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Kerry Babies: Gardaí exhume remains of baby boy as part of investigation into his death in 1984

The remains of Baby John were discovered on a beach in Cahersiveen in 1984.

Valentia Island
Valentia Island
Image: DPA/PA Images

GARDAÍ TODAY EXHUMED the remains of Baby John whose body was discovered on a beach in Kerry in 1984.

Baby John was found with multiple injuries on White Strand beach in Cahersiveen on April 14 1984.

In 2018, gardaí took DNA samples from locals in the Cahersiveen region in the hope that they could track down the baby’s family. 

In 2018, gardaí confirmed that a formal apology was offered to Joanne Hayes for the stress and pain she was put through as a result of the original investigation. She had wrongly been accused of murdering the baby.

In a statement this evening, gardaí said the baby’s remains were taken to the morgue at University Hospital Kerry, Tralee, Kerry for examination as part of the ongoing investigation.

A garda spokesman said the exhumation “commenced at first light and was conducted on foot of a ministerial order granted in accordance with the Coroners Act 1962 as amended”.

The baby’s remains have since been re-interred at Holy Cross Cemetery.

“Investigating Gardaí continue to believe that there are members of the public who have information in relation to the death of Baby John in April 1984 and we are appealing to those people to come forward and help us,” the garda spokesman added.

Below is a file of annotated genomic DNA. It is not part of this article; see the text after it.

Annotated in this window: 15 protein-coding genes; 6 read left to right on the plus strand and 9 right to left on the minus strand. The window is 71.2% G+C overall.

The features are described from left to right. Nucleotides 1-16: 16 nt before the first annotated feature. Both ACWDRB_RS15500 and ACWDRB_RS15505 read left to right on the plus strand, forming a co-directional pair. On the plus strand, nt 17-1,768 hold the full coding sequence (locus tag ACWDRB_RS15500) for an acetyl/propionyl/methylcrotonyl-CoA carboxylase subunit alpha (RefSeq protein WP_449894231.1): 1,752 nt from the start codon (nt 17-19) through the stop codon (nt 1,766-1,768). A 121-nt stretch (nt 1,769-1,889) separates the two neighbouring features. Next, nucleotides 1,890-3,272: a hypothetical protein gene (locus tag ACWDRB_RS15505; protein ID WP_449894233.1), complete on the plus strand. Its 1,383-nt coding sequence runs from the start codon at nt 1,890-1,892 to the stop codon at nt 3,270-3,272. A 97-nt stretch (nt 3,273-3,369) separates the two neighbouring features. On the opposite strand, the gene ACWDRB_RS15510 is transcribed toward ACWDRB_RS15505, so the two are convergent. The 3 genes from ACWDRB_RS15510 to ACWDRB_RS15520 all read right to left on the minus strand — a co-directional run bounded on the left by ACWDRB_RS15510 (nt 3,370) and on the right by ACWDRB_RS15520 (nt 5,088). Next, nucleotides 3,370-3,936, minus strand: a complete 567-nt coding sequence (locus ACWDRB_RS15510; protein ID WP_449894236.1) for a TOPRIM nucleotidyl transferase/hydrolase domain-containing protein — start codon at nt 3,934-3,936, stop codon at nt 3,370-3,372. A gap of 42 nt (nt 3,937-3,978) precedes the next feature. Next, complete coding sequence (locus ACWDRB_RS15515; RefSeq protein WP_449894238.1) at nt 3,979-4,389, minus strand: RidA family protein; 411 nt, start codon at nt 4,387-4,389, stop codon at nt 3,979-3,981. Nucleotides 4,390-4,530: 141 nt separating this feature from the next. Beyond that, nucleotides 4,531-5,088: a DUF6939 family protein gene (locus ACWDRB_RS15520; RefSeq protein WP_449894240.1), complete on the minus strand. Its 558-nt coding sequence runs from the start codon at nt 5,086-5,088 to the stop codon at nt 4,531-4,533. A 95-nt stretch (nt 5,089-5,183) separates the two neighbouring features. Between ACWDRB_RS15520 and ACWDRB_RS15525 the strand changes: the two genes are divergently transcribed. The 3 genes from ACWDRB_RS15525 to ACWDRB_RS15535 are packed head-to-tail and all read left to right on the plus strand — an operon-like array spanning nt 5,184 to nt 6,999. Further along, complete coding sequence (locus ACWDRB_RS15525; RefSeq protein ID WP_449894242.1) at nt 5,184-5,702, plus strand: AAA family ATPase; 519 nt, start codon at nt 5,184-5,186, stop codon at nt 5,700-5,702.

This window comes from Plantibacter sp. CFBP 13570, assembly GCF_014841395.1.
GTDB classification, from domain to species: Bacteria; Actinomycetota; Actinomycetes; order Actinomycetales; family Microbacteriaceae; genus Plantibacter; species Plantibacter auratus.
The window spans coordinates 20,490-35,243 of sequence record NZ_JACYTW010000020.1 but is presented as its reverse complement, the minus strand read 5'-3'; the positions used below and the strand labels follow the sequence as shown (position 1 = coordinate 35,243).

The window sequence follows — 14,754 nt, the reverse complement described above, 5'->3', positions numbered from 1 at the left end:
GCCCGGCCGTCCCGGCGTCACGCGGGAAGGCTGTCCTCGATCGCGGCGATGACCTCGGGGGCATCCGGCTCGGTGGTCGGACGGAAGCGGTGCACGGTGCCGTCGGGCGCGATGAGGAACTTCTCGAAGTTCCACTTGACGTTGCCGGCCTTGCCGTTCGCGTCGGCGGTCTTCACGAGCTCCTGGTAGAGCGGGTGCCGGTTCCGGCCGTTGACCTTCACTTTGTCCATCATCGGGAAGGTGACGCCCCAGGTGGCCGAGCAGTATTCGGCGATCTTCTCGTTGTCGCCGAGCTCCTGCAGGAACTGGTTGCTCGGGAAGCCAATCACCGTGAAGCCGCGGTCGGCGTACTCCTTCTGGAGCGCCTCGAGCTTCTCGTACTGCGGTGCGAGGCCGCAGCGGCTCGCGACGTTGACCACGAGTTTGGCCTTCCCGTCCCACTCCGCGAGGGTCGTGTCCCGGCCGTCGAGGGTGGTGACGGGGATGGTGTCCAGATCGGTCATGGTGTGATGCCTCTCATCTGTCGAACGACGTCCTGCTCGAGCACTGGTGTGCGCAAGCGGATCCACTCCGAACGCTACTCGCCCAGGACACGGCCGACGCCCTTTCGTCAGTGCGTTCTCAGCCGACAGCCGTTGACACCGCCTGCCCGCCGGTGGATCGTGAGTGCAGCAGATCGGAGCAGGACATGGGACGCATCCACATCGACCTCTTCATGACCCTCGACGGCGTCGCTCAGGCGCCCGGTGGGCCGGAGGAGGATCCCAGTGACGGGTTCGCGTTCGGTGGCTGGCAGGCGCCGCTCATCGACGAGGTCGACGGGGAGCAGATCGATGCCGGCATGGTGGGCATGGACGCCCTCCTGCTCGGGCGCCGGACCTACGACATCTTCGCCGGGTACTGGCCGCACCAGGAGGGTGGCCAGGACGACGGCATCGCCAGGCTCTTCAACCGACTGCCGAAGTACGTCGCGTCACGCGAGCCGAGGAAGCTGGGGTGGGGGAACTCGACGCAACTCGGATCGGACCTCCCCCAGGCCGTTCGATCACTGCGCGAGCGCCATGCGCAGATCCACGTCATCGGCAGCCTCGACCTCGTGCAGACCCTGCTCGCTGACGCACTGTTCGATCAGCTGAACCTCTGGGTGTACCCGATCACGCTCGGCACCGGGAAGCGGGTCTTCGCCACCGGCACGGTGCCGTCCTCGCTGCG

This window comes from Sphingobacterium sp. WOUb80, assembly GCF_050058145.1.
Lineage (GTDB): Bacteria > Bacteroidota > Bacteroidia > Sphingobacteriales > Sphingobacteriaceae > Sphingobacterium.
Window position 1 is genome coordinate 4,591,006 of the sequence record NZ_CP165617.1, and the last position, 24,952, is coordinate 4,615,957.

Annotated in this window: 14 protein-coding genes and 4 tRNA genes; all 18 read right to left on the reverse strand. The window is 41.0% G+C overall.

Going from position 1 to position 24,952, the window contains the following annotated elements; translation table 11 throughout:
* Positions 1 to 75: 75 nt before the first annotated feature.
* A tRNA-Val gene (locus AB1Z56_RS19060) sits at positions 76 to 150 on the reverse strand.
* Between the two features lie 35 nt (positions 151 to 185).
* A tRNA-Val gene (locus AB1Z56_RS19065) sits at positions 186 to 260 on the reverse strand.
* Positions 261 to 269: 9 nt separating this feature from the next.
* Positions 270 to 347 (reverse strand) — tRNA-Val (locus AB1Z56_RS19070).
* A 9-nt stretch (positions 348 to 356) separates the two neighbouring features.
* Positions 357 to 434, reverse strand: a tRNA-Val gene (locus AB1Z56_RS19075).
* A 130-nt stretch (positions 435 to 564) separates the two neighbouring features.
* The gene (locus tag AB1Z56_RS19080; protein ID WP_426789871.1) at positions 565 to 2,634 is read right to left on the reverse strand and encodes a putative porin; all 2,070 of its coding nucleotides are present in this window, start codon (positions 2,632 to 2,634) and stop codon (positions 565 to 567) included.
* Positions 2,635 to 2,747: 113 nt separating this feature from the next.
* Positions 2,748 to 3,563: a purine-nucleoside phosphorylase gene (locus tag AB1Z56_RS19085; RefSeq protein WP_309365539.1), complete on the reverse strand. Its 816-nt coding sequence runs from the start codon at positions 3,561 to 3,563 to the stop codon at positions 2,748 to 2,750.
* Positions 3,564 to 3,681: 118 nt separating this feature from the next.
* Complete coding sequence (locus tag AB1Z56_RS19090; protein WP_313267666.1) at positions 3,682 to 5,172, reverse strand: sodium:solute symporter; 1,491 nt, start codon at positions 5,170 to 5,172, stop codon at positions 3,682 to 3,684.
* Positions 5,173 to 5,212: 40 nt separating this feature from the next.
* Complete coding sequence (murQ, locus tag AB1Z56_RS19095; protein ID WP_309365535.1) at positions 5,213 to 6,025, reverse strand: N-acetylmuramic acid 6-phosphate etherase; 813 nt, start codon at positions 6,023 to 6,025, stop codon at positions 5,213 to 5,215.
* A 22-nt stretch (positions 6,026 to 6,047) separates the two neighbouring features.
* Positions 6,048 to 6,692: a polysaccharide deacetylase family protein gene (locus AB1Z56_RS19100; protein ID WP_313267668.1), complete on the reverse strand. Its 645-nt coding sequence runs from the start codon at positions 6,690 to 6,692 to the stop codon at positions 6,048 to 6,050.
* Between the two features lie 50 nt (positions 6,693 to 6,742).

In December 2020, Joanne Hayes received a State apology in the High Court today owing to what happened to her in what became known as the Kerry Babies case.  

Ms Hayes was accused of being the mother of the baby boy found stabbed to death on a beach in Cahersiveen 36 years ago.

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A High Court judge said at the time the findings made in the original Tribunal of Inquiry against Ms Hayes and members of her family were unfounded and incorrect.

The family secured declarations from the court that all findings or wrongdoing made against them by the tribunal were unfounded and incorrect.

The court also said their questioning, arrest, charge and prosecution in 1984 were unfounded and in breach of their constitutional rights.

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